In Labeo, respiration is aquatic, occurring with the help of gills.
In Labeo, there are four pairs of gills present in the branchial chambers covered by operculum. Each gill has a double row of gill-filaments or branchial-filaments supported by gill-arch. Each gill filament bears numerous minute transverse lamellae covered with thin epithelium. These lamellae contain capillaries of afferent and efferent branchial arteries. The four pairs of gills are borne on the first four branchial arches.
In Labeo and other teleosts the gill-filaments are attached to a very much reduced interbranchial septum. Thus, this type of gill is called pectinate or filiform. The fifth gill arch bears no gill-filaments. On the inner surface of operculum is a comb-like body, the pseudobranchia, formed of a single row of branchial- filaments, and representing either the vestigial gill (hemibranch) of the mandibular arch or the spiracular hemibranch.
Thus, there are 4 holobranchs attached to first four branchial arches and 5 gill-slits on either side covered by the operculum. The pharyngeal (inner) border of each gill- arch has spinous processes, called the gill-rakers which do not allow the food particles to enter into the branchial chamber.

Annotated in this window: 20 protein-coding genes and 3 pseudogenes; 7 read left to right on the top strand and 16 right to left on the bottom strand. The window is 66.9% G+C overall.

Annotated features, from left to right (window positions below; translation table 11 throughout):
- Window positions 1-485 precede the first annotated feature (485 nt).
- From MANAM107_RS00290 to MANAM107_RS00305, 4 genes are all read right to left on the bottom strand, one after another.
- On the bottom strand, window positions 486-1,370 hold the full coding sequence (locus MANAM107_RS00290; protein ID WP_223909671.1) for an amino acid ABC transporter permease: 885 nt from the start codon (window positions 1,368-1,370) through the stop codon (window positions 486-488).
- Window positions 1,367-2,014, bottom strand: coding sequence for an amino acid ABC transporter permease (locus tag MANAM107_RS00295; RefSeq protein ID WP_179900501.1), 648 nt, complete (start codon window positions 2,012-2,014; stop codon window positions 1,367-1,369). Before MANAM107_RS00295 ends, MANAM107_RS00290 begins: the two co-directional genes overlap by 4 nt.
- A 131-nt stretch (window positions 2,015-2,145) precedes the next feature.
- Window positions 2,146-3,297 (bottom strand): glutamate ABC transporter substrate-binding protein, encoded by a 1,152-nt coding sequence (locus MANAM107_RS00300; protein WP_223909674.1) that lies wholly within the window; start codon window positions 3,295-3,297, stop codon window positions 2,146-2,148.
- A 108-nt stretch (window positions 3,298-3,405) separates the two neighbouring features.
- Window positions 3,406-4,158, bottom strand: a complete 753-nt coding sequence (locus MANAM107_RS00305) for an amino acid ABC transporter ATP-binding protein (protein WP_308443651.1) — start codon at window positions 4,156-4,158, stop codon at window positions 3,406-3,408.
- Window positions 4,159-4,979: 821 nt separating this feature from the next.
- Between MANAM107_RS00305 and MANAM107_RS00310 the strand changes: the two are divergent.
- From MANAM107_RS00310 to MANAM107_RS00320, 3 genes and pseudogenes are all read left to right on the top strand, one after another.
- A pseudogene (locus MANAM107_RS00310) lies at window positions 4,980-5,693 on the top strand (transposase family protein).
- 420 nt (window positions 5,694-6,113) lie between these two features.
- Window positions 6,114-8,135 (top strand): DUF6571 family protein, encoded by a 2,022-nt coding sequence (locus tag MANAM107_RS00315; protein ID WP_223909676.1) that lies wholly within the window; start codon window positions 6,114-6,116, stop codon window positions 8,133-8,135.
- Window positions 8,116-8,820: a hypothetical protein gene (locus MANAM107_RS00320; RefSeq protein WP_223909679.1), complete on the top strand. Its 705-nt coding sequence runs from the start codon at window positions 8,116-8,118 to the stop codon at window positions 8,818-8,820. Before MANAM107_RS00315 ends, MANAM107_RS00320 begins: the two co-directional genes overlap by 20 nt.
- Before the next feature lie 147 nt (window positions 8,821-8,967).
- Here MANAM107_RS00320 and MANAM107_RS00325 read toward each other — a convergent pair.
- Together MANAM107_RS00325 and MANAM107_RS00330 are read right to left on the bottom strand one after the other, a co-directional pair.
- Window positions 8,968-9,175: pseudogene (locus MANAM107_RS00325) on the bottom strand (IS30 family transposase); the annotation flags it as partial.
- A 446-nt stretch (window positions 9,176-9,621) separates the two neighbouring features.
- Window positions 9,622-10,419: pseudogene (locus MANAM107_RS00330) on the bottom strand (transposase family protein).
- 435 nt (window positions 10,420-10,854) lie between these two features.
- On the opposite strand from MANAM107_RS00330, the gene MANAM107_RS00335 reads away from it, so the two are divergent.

Mechanism of Respiration:
During inspiration, outer opening of the gill-chamber remains tightly closed, i.e., opercula and the branchio-stegal membranes attached to the posterior margin of operculum, press upon the body to close the other opening. The branchial-arches and the opercula bulge laterally increasing the volume of bucco-pharyngeal cavity. Thus, the water flows in through the opened mouth to fill the enlarged bucco-pharyngeal cavity.
During expiration, mouth becomes closed by oral valves, and the bucco-pharyngeal cavity contracts exerting pressure on the contained water. In the meantime the opercula and branchio-stegal membranes are lifted off, thus, the water from the bucco-pharyngeal cavity passes out through the gill-chamber, bathing the gill-filaments. Contraction and expansion of pharyngeal cavity occurs by alternate retraction and protraction of the hyoid arch which supports the bucco-pharyngeal cavity.
Physiology of Respiration:
The lamellae of gill-filaments are richly vascularised by the capillaries of afferent and efferent branchial arteries. Afferent branchials bring deoxygenated blood into the lamellae. Oxygen of water diffuses through the thin walls of blood capillaries into their blood and CO2 of the blood of these capillaries diffuses into the water. Thus, gaseous exchange occurs when blood passes out through the gill-chambers. The oxygenated blood is carried by the efferent branchial arteries and is supplied to the entire body.
Asphyxiation occurs when water is deficient in oxygen content or the fish is kept out of water for a long time. Due to asphyxiation the fish dies.